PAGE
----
• Official development assistance

    Mike Wootton

    Mike Wootton

    The patterns of official development assistance, to give ODA its formal title, are changing.

    There is a long-standing target set by the Organization for Economic Cooperation and Development (OECD) countries [the advanced economies]to contribute 0.7 percent of their combined gross domestic product (GDP) to aid in the form of grants or soft loans to the less developed world. This target has not been achieved overall, although a few mainly Nordic countries have managed it; overall, the contribution has been about 0.32 percent [$127 billion in 2010] of their GDPs. Meanwhile, China [itself a recipient of ODA]is fast increasing its contributions [over $2 billion last year]to the world that is even less developed than itself.

    The Philippines received its highest ever ODA in 1992, $1.7 billion. Since then it has decreased a lot to a 2010 level of $355 million. ODA contributes to gross national income [which includes money earned outside the country]often [usefully]confused with GDP [which should not include money earned outside the country].

    The advanced economies have struggled recently with their own financial and economic problems thus money available for ODA has been tighter than in the past. Nevertheless, regionally there has been a shift of target recipients; Vietnam which in 2008 got $300 million in 2010 received nearly $3 billion. Interestingly, China in 1998 received $2.5 billion. Indonesia in 2010 received four times as much as the Philippines. Rather oddly, the National Economic and Development Authority (NEDA) is reporting that the Philippines will be the recipient of about $8 billion in ODA in 2013 [6.3 percent of the world’s ODA for a country with 1.4 percent of the world’s population?]

    ODA flows are strongly affected by recipient country policy consistency, any civil unrest and corruption—does the money get used for the purpose for which it is intended, has government changed its policy on the matter for which the aid is intended, is the money filtered off before it can be used for the purpose for which it is intended? In a less developed country, setting these questions are highly valid; in a lower middle-income country which the Philippines purports itself to be, such questions are still relevant but should be of lesser concern to the OECD donor states. The degree to which such matters are of concern to the less developed donor world [China, India, Venezuela, etc.] is I strongly suspect, much less.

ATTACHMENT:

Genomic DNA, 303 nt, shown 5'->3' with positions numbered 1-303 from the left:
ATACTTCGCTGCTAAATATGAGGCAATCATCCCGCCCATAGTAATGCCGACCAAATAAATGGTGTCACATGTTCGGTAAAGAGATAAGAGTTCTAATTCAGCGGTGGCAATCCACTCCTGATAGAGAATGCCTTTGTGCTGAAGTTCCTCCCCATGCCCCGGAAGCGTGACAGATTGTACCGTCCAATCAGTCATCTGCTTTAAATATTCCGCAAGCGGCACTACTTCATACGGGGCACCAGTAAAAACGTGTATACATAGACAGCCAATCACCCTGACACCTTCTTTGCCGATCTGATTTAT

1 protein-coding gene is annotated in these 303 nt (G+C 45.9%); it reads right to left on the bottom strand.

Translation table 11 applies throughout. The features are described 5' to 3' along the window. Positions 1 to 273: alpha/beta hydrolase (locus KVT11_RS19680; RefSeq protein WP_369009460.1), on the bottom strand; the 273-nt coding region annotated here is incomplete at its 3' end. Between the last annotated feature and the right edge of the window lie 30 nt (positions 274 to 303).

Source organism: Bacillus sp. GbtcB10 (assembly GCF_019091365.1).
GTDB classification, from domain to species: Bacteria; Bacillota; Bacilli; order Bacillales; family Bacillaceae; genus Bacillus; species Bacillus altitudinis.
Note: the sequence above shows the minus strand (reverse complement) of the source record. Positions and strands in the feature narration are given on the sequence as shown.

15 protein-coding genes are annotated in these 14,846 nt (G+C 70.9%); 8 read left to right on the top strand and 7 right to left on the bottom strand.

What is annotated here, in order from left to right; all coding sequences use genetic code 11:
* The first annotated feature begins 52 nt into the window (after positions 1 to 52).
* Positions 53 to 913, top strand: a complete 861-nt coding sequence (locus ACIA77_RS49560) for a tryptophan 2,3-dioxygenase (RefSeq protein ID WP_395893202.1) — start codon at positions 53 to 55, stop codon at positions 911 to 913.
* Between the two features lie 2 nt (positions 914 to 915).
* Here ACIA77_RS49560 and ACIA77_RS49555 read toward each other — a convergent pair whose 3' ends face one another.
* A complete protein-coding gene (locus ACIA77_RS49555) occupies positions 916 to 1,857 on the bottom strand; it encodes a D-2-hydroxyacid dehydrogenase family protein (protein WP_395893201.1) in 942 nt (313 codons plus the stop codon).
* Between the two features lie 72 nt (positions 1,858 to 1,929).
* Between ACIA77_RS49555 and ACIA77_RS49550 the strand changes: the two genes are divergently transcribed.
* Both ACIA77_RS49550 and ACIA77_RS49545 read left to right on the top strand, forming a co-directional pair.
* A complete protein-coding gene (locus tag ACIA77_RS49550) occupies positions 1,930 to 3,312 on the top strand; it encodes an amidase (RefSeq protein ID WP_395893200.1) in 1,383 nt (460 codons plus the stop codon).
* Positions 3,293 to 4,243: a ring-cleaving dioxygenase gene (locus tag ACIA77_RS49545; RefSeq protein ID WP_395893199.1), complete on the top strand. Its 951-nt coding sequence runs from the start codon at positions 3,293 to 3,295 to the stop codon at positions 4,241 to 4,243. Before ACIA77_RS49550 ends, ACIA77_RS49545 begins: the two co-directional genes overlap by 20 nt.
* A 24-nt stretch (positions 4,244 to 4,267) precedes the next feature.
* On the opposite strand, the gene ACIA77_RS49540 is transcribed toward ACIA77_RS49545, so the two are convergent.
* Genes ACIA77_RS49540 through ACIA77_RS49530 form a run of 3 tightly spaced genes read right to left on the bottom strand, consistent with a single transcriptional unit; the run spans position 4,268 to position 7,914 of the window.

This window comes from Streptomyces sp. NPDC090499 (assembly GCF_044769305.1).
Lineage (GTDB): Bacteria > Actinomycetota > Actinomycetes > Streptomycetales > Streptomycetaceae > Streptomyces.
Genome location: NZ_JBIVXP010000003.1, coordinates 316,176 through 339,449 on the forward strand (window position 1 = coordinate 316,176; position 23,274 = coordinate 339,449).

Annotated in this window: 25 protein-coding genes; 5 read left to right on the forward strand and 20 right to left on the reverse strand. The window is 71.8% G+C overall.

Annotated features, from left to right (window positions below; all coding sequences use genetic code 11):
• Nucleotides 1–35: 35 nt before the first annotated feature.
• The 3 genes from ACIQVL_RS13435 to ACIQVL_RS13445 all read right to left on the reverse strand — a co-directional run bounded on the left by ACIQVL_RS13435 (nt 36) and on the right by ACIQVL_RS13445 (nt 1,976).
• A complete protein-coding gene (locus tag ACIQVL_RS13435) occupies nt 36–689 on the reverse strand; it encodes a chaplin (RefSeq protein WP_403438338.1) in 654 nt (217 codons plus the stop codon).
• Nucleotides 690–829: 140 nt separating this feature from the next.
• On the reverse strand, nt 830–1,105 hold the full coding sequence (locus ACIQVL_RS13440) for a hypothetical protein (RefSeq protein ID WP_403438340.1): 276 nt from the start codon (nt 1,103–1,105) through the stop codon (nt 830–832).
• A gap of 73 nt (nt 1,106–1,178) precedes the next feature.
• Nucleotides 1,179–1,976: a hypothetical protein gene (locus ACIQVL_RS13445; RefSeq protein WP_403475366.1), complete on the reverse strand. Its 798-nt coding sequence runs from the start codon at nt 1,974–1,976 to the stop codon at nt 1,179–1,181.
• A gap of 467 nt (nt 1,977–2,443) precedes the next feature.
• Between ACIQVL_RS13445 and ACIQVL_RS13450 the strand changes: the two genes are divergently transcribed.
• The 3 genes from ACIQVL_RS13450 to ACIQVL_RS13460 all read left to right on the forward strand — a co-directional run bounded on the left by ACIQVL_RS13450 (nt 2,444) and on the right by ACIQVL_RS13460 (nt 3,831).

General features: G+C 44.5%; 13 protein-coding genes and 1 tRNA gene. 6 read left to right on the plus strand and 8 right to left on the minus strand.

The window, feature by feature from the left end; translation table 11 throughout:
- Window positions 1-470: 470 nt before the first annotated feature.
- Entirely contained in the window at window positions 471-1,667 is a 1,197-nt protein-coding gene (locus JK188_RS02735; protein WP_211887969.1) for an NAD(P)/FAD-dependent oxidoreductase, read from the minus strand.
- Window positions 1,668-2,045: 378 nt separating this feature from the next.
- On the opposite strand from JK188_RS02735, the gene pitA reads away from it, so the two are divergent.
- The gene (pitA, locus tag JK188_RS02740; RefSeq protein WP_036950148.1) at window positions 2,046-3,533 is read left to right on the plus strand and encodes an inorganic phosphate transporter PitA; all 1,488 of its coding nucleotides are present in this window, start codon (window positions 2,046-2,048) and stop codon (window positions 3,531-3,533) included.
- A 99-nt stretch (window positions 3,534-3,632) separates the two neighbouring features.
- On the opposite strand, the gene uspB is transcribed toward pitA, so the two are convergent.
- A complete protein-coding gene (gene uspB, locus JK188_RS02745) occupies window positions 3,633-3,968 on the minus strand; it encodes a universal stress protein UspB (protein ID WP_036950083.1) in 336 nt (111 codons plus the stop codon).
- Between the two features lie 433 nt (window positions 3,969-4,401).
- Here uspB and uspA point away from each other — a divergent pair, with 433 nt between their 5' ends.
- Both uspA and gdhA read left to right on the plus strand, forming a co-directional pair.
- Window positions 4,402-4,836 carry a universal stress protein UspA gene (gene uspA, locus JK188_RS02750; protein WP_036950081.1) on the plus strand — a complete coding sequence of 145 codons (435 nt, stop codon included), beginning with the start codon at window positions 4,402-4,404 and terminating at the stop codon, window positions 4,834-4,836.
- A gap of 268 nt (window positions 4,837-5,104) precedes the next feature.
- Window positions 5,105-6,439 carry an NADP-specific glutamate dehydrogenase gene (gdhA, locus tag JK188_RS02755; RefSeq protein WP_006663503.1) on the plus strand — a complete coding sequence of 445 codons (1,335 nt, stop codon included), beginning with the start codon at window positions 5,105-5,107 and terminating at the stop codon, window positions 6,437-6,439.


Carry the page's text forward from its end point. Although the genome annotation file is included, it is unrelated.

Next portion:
ODA has been characterized by Peter Bauer, one-time Professor of Economics at London School of Economics, as “an excellent method for transferring money from poor people in rich countries to rich people in poor countries.” You can draw your own conclusions on the relevance of that rather cynical view to the situation here! Having been myself in the position of applying for loans and grants from the multilateral development agencies as well as directly from donor government entities, I can attest that the degree of detail needed to satisfy applications is enormous [and in many cases irrelevant], and that because of this it is only well staffed organizations which would have the “horsepower” to undertake such herculean tasks.

    I am also well aware that many of the world’s biggest and most profitable companies make frequent use of development aid in their business pursuits. So leaving the matter of who gets their hands on Philippine ODA aside, I am still inclined to agree with the view of Professor Bauer.

    The Philippines is a case which needs not only development money but also development guidance, and a bit of close monitoring as to where the money goes. It will not serve the development of the Philippines if the money [whether it be $500 million or $8 billion for 2013]just ends up again in the hands of the oligarchs, who have consistently shown that they don’t do too much which is very useful for anybody apart from themselves. The money needs to be spread around more equitably, and the guidance and monitoring needs to be to, and of the government. And please don’t channel it through Filipino banks who have a major aversion to giving out any money regardless as to whether they are doing it on behalf of others in order to stimulate desirable development policies. They just apply their own Filipino banking rules and often return the money to the donors as they “can’t get enough suitable projects.”

    Mike can be contacted at mawootton@gmail.com